Relationships are self-evaluated.
I feel like I shouldn’t have to say this, but I KNOW there is someone out there who broke up with her boyfriend after taking the “Is He The Right Guy For You?” quiz in Cosmo. Go ahead, you can admit it. Just solemnly shake your head. No one is watching. I understand that it’s nice to evaluate your relationship every once in a while to make sure your needs are being met (this goes for significant others and friends, or best friends that act as your significant others [we all have them]), but that evaluation should never be based on a third party decision. I’m the queen of dishing to all of my friends about my relationship, whether it’s good or bad, but ultimately, I make my own decisions, despite what other perspective someone might offer. The important thing is to understand whether or not YOU are getting what you need, not what some teenybopper magazine is telling you that you need. And personally, I don’t need someone to tell me whether or not my best friends are actually my soulmates/boyfriends/whateverthehellelse in disguise; we’ve all seen each other naked. We know it’s real.
The future is not one size fits all.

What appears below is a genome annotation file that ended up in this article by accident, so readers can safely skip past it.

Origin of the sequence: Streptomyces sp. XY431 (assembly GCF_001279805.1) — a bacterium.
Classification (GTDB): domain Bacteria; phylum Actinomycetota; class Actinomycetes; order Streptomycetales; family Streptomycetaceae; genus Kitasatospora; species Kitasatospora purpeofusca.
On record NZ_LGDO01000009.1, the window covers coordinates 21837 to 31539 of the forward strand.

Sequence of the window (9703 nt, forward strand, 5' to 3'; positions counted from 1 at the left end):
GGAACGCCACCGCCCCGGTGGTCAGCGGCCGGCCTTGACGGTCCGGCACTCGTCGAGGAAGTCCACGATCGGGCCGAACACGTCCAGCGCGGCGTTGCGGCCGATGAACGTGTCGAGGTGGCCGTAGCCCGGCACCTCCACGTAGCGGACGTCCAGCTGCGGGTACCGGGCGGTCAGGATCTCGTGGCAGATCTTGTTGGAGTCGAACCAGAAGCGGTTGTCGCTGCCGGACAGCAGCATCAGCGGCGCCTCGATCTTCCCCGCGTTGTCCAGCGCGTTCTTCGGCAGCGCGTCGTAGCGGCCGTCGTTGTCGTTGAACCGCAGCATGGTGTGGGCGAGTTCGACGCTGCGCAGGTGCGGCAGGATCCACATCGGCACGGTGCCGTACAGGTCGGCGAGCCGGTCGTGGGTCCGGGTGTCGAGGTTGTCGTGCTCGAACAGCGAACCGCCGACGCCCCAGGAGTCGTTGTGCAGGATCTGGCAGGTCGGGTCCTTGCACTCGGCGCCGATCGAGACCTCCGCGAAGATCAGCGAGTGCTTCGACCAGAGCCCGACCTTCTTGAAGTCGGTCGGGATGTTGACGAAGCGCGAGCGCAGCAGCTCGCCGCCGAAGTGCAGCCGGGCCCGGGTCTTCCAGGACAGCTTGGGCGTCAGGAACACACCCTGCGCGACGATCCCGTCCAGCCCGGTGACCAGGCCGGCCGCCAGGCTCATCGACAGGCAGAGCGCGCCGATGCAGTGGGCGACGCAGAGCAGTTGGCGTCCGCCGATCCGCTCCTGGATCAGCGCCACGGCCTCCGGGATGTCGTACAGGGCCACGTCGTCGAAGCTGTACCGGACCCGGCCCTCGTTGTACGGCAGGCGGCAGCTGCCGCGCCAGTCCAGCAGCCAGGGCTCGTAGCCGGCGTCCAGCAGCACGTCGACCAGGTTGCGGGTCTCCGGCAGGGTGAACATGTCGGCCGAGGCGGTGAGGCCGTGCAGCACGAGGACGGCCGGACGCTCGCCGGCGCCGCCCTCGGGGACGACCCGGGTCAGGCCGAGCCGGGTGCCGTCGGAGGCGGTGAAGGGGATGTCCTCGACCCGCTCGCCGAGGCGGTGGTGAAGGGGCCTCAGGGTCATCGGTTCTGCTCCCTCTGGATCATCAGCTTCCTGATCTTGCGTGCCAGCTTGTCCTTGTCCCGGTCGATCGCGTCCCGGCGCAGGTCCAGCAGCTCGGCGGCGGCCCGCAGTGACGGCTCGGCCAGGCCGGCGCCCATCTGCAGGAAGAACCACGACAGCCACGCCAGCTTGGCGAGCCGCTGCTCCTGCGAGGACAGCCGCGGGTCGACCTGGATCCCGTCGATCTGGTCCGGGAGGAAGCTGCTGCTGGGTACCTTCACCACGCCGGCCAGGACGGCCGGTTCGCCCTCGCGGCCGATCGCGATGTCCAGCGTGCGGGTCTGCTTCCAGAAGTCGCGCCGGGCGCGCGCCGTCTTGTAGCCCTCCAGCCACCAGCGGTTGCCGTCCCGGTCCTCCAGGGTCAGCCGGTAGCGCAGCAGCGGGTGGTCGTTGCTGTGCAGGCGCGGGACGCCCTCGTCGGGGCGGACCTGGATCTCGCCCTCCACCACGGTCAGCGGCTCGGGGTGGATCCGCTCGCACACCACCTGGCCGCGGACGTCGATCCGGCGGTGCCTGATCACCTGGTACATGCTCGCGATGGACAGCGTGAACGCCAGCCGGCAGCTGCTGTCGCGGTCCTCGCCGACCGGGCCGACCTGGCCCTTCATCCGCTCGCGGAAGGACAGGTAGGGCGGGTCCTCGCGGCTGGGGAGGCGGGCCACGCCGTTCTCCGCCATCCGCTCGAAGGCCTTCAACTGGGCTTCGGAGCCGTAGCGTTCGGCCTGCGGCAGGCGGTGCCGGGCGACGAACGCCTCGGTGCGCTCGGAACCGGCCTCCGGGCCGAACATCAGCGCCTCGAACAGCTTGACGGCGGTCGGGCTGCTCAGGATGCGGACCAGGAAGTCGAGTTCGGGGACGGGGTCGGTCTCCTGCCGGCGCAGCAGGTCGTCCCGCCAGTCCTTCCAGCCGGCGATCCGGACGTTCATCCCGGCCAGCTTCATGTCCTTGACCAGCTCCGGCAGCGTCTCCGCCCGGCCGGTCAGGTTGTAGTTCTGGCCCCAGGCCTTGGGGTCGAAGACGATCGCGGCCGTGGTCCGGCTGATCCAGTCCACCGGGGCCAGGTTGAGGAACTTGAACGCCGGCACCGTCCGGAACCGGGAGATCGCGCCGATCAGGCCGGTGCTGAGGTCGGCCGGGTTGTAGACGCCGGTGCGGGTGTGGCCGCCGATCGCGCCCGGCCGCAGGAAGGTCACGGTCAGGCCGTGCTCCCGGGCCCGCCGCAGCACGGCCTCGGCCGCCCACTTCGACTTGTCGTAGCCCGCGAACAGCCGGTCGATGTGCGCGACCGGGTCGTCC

When I was in high school, my plan was a little different. I would attend the top med school to become a radiologist and be the top radiologist in the country. I would be rich and I would have a lake house and a beach house. I would be hot and skinny and Botoxed and liposucked and my husband would be hot and buff and penis-enhanced and our kids would be hot and talented child models and we would have the perfect life. Because THAT is the American dream, right? Just being like, hot and rich and stuff? I thought I had nailed it with my future plan. And then I shadowed a radiologist and had a lukewarm time, at best, then had to write a personal narrative about the experience, and when my high school English teacher handed back my paper, she asked “why a radiologist? Why not a writer?” Wait, what? I don’t think there is a concept of “the American dream” anymore, just Americans with dreams. All sorts of dreams that shouldn’t be judged based on whether they meet an imaginary standard. Some people my age are engaged or married or having a baby, and you know what, that’s fine. I shouldn’t knock it just because it’s not my dream. Some people are going to business school and law school and med school and will be throwing around hundos at the restaurants and bars where I’ll be forced to work to supplement my shitty income if I follow my dream to be a writer. And that’s totally fine. Because there’s nothing I need to do or have to do if I don’t want to. I’m still just figuring it out, yo. So if I haven’t been to Antigua by the time I’m 25, no biggie. I made it to grad school in Boston at age 22, so I’ll take what I can get.